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Mistakes Businesses Make When "Going Green"

Going green can save a business time and money, but mistakes are easy to make if you don’t have a plan. We identify the top challenges and explain how to do it right.

Everyone makes mistakes, but some are more preventable than others.

Green computing can help small businesses save time, money and sanity, while conserving energy and efficiency. Some businesses, however, jump into the strategy without a plan, simply for the sake of “going green.” And that can lead to big mistakes.

Avoid those pitfalls. Here’s a look at some of the biggest mistakes businesses make — and how to sidestep them.

  • Starting without a plan. Like any technology implementation, green computing makes the most sense with a comprehensive plan that's developed before any purchasing or implementation. Look at problem areas first, and go from there. For example, if energy usage is a big concern, examine small and large steps that will help, like putting automatic power-down settings in place on weekends.
  • Trying to do too much, too fast. Green computing encompasses a wide range of strategies, from power management for printers to usage of cloud computing (for an overview, see our article, What Is Green Computing?”). Attempting to implement green computing across an entire organization too quickly and too extensively can create hiccups in every area of the enterprise.
  • Failing to create a tiered implementation system. As part of the overall strategy, you should prioritize the steps you plan to take. For instance:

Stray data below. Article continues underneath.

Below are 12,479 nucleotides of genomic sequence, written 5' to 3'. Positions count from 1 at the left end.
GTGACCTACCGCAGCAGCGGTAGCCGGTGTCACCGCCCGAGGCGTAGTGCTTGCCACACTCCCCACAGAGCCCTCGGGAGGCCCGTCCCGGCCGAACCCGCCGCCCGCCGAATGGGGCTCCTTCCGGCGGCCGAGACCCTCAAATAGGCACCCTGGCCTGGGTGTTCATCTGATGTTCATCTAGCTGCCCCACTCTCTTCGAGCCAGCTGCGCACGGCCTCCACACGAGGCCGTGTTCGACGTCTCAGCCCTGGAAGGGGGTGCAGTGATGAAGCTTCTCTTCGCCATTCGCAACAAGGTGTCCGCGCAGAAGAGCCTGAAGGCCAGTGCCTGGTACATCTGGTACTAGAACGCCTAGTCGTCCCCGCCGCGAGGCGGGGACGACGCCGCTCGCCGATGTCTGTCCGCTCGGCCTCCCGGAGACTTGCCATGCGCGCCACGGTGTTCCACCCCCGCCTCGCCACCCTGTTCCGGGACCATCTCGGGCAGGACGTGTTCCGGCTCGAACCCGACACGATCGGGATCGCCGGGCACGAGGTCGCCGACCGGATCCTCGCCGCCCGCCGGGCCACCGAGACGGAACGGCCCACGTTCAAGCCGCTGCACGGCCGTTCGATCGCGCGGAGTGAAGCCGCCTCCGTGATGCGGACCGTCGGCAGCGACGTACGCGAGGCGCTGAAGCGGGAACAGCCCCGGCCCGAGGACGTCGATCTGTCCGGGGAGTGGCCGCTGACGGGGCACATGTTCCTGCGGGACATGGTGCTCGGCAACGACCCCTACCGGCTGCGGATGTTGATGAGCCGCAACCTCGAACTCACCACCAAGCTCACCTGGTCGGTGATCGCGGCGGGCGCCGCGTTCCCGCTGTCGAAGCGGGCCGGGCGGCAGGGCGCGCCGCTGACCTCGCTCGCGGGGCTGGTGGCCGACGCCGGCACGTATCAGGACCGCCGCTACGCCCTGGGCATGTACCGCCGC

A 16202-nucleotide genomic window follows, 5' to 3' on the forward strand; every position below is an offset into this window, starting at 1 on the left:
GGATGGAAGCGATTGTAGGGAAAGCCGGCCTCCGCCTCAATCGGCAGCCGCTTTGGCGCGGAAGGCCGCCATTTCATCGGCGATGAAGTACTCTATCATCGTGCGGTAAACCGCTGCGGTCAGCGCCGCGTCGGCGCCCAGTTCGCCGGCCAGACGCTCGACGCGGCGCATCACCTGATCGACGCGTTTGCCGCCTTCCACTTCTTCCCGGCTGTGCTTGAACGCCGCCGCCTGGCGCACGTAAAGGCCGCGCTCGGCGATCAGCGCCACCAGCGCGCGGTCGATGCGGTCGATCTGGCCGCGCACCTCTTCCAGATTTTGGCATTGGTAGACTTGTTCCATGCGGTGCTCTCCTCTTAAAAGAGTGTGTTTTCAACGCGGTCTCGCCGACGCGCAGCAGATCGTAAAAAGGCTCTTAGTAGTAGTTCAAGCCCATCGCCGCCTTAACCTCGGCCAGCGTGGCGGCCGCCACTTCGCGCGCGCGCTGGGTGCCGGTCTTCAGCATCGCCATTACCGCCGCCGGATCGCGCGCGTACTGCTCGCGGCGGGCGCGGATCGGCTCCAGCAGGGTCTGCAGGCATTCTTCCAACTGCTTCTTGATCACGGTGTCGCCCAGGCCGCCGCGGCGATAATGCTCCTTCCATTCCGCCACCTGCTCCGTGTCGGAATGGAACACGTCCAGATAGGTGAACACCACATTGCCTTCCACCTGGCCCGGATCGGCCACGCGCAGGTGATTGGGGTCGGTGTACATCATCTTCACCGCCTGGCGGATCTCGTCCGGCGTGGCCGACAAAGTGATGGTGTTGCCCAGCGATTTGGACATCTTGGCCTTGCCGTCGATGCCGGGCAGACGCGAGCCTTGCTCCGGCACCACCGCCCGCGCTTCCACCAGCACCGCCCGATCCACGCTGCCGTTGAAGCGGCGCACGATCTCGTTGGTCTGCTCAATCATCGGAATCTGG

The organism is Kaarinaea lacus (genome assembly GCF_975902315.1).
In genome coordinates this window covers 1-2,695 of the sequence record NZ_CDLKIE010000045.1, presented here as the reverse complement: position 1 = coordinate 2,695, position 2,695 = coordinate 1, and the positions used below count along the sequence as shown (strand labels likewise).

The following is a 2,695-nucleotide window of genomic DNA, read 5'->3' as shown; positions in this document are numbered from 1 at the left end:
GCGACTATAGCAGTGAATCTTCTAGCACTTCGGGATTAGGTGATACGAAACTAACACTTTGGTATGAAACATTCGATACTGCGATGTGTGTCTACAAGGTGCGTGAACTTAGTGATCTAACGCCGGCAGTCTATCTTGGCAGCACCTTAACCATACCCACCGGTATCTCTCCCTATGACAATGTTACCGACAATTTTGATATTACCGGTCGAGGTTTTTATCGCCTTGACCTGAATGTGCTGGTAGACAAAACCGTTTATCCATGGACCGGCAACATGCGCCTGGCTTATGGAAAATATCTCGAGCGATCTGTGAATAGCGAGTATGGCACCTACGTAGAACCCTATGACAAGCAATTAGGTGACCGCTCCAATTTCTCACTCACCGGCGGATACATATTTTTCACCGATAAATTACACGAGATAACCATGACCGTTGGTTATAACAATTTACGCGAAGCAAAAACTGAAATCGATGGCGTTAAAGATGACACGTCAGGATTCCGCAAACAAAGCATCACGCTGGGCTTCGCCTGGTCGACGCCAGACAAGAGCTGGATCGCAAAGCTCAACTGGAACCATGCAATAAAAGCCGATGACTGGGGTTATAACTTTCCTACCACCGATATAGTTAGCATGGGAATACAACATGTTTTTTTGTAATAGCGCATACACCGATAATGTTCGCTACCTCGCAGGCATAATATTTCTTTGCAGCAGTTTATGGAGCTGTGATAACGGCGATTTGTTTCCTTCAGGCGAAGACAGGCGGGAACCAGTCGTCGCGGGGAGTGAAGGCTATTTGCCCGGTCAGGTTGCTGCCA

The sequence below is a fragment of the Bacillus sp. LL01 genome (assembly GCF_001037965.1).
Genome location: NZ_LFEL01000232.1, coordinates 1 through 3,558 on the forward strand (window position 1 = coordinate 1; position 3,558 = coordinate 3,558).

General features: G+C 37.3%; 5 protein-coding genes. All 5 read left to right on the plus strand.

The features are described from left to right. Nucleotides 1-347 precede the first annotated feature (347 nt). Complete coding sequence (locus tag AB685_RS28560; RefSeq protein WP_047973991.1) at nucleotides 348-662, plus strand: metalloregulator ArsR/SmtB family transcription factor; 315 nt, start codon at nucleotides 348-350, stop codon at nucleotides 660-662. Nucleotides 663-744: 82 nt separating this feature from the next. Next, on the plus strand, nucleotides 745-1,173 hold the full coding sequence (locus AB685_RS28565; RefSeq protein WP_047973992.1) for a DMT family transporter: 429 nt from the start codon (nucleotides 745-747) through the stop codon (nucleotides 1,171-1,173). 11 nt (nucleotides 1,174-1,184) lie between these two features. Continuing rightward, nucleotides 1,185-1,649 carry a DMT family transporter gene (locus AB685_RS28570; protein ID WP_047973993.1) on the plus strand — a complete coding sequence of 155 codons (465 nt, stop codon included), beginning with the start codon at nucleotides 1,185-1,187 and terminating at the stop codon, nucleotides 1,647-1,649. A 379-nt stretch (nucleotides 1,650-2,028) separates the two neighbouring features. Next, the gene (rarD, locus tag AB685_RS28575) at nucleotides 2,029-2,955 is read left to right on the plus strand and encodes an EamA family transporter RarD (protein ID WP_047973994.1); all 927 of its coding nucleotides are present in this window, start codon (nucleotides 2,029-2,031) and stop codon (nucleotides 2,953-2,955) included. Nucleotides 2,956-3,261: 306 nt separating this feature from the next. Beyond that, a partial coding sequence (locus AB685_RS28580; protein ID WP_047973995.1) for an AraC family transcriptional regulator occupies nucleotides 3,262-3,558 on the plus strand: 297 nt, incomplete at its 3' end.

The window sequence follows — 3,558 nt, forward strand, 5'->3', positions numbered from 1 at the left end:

1. Address paper-waste issues.
    2. Institute energy-efficiency practices.
    3. Reduce the number of desktop computers.

Setting a time frame for these types of green-computing goals is helpful for determining return on income as well.

  • Not thinking about the cloud. Virtualization and cloud computing are considered green-computing strategies because they increase energy efficiency through shared computing power. For example, if 50 companies use the same data center rather than 50 separate data centers, they’ll help reduce overall electricity, cooling and water usage.
  • Ignoring the impact of e-waste. Part of green computing is recognizing the impact of computers and peripherals on the waste stream. While moving to more energy-efficient laptops is important, it’s equally crucial to consider how the older machines are disposed of or recycled. The Environmental Protection Agency has a resource page that details regulations and standards, and answers questions about donation and recycling of used electronics. Link to Staples free recycling page.
  • Seeing green computing as an expense or a pain. Although creating a green-computing plan takes time and some upgrades might mean upfront costs, green-computing strategies can greatly benefit your business. Some companies even make money through this practice (see our article, Forget Saving, Let’s Make Money with Green Computing). Rather than viewing the changes as more items for your already lengthy to-do list, see them as tactics with long-term advantages that benefit the environment, your business and your bottom line.

By sidestepping mistakes like these, going green will be much more efficient and much less painful for your business.

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